Internet Use in Canada by Seniors Grows Significantly

October 24, 2013 · Print This Article

Almost half of Canadian seniors are now online, according to a new report by Statistics Canada. The rate of seniors, classified in the report as people aged 65 or older, getting online grew 20% between 2010 and 2012. 48% of Canadian seniors are now using the Internet, a number that rose 8% over the previous two-year period and was primarily responsible for bolstering the overall number of Canadians using the Internet to 83%.

Statistics Canada spokesman Mark Urbach said, “The use of the Internet may not only be age-based, but there’s also sort of a cohort effect. Once people start using the Internet they’re not likely to stop using it as they age. So as young users and boomer-aged users move through the age cohorts perhaps we’ll see that trend continue.”

Mobile Internet use grew by 75% between 2010 and 2012 in Canada, with only 8% of Canadians 65 or over accessing the Internet from their mobile phones. Seniors tend to use the Internet less than other age groups. Only 21% of seniors were online more than ten hours a week, compared to 50% of those aged 18-24.

What More Seniors Online Means for Business
Traditionally, online stores and marketing have not been targeted to seniors unless the business was in an industry specifically serving them. With the new statistics, every business should be taking the needs of seniors into account when designing websites and organizing online marketing efforts.

What are the needs of seniors? To feel included as part of the audience that your marketing is speaking to, as well as more tangible items such as accessibility measures for websites. Accessibility isn’t just key for seniors, but for Internet users with limited mobility and vision. Many accessibility recommendations don’t just make a website more usable for seniors, but more visually appealing and understandable for the majority of Internet users.

Items that make websites more accessible for seniors are:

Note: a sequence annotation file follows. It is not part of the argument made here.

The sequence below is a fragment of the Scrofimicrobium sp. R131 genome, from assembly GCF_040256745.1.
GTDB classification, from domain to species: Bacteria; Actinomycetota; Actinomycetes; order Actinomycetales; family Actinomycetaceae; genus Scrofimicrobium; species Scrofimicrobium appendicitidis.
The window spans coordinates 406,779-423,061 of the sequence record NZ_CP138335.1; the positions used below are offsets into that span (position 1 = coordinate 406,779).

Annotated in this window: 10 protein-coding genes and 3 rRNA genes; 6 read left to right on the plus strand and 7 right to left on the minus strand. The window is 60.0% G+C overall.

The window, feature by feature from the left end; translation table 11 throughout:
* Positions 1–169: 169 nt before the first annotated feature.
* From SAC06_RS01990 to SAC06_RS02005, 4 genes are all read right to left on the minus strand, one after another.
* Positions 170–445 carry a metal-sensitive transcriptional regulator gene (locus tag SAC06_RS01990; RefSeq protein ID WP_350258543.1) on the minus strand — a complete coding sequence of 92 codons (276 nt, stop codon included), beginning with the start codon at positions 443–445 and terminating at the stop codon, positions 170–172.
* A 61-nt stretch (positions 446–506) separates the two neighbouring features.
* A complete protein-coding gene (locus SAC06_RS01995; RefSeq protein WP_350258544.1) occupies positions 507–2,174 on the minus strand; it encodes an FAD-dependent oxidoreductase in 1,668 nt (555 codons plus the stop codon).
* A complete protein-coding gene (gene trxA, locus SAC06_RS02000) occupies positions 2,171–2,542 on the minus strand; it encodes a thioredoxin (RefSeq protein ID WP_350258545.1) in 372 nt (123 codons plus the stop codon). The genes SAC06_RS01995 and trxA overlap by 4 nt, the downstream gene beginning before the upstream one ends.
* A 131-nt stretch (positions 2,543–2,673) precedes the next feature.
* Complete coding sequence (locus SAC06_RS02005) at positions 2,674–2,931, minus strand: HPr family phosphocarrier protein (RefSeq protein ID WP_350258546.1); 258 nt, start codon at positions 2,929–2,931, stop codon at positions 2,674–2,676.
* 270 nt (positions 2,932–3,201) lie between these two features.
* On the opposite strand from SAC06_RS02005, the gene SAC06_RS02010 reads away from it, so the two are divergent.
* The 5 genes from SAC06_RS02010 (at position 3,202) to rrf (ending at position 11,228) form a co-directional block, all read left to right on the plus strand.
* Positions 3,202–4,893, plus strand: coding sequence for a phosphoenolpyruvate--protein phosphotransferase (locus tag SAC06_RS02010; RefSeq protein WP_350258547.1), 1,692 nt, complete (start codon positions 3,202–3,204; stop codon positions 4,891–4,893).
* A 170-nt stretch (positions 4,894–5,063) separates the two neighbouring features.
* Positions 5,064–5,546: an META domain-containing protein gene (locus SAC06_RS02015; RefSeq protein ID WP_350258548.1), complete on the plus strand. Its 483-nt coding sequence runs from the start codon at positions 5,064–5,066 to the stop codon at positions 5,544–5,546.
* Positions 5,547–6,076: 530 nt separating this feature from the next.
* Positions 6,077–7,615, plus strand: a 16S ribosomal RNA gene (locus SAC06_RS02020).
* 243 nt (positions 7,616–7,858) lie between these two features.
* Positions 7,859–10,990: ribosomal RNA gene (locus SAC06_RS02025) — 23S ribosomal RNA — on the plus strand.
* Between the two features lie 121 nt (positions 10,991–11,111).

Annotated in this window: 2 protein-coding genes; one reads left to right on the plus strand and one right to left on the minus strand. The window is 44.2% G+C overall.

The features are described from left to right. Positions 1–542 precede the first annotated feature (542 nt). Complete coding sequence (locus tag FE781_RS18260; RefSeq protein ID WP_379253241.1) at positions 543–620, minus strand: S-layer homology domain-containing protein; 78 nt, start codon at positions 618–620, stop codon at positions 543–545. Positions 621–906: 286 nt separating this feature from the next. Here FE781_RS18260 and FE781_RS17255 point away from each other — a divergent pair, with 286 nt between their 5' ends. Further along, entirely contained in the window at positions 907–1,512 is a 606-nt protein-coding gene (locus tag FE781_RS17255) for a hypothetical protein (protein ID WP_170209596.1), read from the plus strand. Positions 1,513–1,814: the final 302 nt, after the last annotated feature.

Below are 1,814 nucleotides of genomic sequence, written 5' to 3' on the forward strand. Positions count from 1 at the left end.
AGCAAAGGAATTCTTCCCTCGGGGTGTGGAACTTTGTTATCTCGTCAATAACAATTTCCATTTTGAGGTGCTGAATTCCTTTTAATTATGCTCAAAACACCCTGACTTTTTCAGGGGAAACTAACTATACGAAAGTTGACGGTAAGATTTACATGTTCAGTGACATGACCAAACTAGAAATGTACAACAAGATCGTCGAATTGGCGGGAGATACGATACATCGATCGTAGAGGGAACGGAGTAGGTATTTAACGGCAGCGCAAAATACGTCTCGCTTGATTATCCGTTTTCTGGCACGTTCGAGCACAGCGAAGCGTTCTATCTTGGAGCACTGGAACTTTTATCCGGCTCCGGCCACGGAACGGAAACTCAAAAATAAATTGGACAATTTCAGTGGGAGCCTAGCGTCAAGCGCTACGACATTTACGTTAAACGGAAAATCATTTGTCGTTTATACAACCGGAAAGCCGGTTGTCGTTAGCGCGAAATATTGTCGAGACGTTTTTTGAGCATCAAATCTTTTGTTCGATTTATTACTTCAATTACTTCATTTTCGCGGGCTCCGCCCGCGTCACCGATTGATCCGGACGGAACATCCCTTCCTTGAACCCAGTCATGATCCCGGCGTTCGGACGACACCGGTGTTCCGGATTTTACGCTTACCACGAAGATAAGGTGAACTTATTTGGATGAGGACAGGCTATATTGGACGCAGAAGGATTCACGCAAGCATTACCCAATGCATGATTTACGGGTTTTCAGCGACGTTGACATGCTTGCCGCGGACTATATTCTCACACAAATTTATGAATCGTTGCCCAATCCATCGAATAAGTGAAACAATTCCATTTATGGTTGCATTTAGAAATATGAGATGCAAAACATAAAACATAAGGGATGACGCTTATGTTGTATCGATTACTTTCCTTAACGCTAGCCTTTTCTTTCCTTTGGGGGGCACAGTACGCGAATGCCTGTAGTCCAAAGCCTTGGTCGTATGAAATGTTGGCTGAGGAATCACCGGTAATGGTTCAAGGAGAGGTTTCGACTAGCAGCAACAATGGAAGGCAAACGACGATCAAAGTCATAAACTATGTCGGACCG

• Text resizing tools
  • Visual aids such as graphics or video
  • Consistent and clear language use, especially on medically-related websites
  • Use of a sans serif font such as Verdana

For a more complete list of items to make your website more senior-friendly, see this guide from the American Institute on Aging and the National Library of Medicine.

Barriers to Getting Online for Seniors
The key differentiator between which seniors are online and which are offline is income. Only 28% of low-income Canadian seniors are online. While you can get online for free at local libraries and community centres, you still generally need transportation to get there and back, and the mobility to be able to do so. Most importantly, you have to have training programs in place to help seniors get online. Many local libraries and senior’s associations offer free training programs to help with just that, but the numbers would climb significantly if lower-income seniors had access to computers or tablets in their own homes.

Despite the problem of getting low-income seniors online, the significant increase in the amount of seniors on the Internet will shape the future of the medium, and give seniors better access to programs and services that they previously may not have known about.